Wednesday, 6 May 2020

Free Thinker: Helen Hamilton Gardener by Kimberly A. Hamlin

Free Thinker: Helen Hamilton Gardener by Kimberly A. Hamlin
Published in America by W W Norton on the 17th March 2020.

How I got this book:
Received a review copy from the publisher via NetGalley

My rating: 3 of 5 stars

A story of transgression in the face of religious ideology, a sexist scientific establishment, and political resistance to securing women’s right to vote.

When Ohio newspapers published the story of Alice Chenoweth’s affair with a married man, she changed her name to Helen Hamilton Gardener, moved to New York, and devoted her life to championing women’s rights and decrying the sexual double standard. She published seven books and countless essays, hobnobbed with the most interesting thinkers of her era, and was celebrated for her audacious ideas and keen wit. Opposed to piety, temperance, and conventional thinking, Gardener eventually settled in Washington, D.C., where her tireless work proved, according to her colleague Maud Wood Park, "the most potent factor" in the passage of the Nineteenth Amendment.

Free Thinker is the first biography of Helen Hamilton Gardener, who died as the highest-ranking woman in federal government and a national symbol of female citizenship. Hamlin exposes the racism that underpinned the women’s suffrage movement and the contradictions of Gardener’s politics. Her life sheds new light on why it was not until the passage of the 1965 Voting Rights Act that the Nineteenth Amendment became a reality for all women.

Celebrated in her own time but lost to history in ours, Gardener was hailed as the "Harriet Beecher Stowe of Fallen Women." Free Thinker is the story of a woman whose struggles, both personal and political, resound in today’s fight for gender and sexual equity.

I didn't know much about the American women's suffrage movement prior to reading Free Thinker although I have a good awareness of the English fight through books such as Helen Lewis' Difficult Women and, of course, Emmeline Pankhurst's autobiography, My Own Story. Women's experiences between the two countries through the late 1800s and early 1900s have numerous similarities, but I discovered in Free Thinker the extent to which the aftermath of the American Civil War tainted the American struggle through so many white people's determination to preserve as much as possible of the social structure they enjoyed before slavery was officially abolished.

As a Southern woman who often played up her ancestry whilst hiding her more immediate personal past, Helen Hamilton Gardener was an amazingly determined fighter for women's rights and I appreciated this opportunity to discover this formidable woman. It is interesting to see how many of her contemporaries, such as Annie Paul and Elizabeth B Stanton, are still household names whereas Gardener has all but faded into obscurity. Personally, and solely influenced by the evidence given in Free Thinker, I don't think I would have actually liked her much myself, but as a template for an early political lobbyist who repeatedly became successful in her own right, Helen Hamilton Gardener should be an inspirational historical figure.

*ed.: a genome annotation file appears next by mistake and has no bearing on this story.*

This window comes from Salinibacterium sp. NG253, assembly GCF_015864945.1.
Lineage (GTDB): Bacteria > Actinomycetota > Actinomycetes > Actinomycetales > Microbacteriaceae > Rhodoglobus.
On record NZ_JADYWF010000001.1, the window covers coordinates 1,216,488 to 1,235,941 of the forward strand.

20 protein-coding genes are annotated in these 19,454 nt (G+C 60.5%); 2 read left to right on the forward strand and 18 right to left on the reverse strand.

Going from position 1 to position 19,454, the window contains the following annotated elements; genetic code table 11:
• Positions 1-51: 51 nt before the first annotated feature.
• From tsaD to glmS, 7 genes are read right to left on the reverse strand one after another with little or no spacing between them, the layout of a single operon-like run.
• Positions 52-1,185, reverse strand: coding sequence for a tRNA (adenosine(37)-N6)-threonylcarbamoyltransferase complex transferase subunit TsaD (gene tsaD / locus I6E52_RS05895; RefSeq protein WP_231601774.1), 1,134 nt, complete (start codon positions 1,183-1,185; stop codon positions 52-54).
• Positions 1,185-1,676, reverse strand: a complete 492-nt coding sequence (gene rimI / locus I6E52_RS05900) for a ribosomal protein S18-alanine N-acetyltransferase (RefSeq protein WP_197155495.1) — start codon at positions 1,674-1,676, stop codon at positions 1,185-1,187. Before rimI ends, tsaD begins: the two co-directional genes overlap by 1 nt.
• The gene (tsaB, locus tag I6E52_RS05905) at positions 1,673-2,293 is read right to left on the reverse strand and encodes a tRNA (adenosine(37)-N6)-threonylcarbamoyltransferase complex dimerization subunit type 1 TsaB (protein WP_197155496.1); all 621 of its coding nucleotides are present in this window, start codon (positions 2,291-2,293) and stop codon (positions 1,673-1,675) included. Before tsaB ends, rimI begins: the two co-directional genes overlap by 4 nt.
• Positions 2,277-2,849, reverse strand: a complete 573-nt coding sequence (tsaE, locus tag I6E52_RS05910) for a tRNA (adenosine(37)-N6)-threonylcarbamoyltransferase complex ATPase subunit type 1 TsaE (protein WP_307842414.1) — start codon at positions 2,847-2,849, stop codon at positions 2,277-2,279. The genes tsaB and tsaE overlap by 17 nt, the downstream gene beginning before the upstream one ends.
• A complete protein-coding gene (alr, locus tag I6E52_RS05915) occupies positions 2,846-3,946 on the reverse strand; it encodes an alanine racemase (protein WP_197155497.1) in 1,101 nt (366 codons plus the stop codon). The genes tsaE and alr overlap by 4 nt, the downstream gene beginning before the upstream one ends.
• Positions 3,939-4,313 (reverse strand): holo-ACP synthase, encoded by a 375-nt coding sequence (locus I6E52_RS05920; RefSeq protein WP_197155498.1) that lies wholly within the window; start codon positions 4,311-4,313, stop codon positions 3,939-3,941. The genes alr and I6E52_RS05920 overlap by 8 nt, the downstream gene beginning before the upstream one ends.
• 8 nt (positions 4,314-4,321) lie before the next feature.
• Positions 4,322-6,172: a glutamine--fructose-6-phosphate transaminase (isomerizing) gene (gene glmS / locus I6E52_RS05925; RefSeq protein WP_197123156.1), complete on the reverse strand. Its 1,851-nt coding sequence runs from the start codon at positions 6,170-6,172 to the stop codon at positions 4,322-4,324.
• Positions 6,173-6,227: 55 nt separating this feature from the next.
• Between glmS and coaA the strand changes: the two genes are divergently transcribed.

I found Free Thinker to be an informative and interesting biography both in its well-researched details of Gardener's life and in its ability to place her in the rapidly changing history of the times. One of the first female public speakers, a novelist and inspired pamphleteer, and she even rewrote the Bible! I was less enamoured with Hamlin's repeated labouring of two points - Gardener's not actually having married the man she lived with and her focus on white women's suffrage at the expense of all women's suffrage.

The lack of unified sisterhood within the women's rights movement is still a major issue now, a century after the nineteenth amendment was passed. At least today it is openly acknowledged that advances gained by one group aren't automatically granted to all - for example black women wouldn't all enjoy their basic right to vote in America until the 1960s - but for Gardener and many of her race and class it seems to have been unthinkable to delay their own advancement until they had convinced American society to grant votes to all women. I don't think that attitude is particularly of the era though as I see intersectional women today still being left to catch up on their own. Helen Hamilton Gardener was certainly a woman to forge ahead though and I would have been interested to read her speeches alongside her life story. Perhaps Project Gutenberg will have them?

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  1. I don't know much about American suffrage either and know a lot more about British suffrage so it sounds like there are some things I could learn from this one too. I also agree that unity within sisterhood is still an ongoing problem that we are trying to work on yet...

    1. I was glad to have had the opportunity to read this and would be interested in more books about the Free Thinkers of the time

  2. This sounds like something my mother would love! And a book that I could learn a lot from!

    1. A book you both coukd share!
      I found this one a fascinating read :-)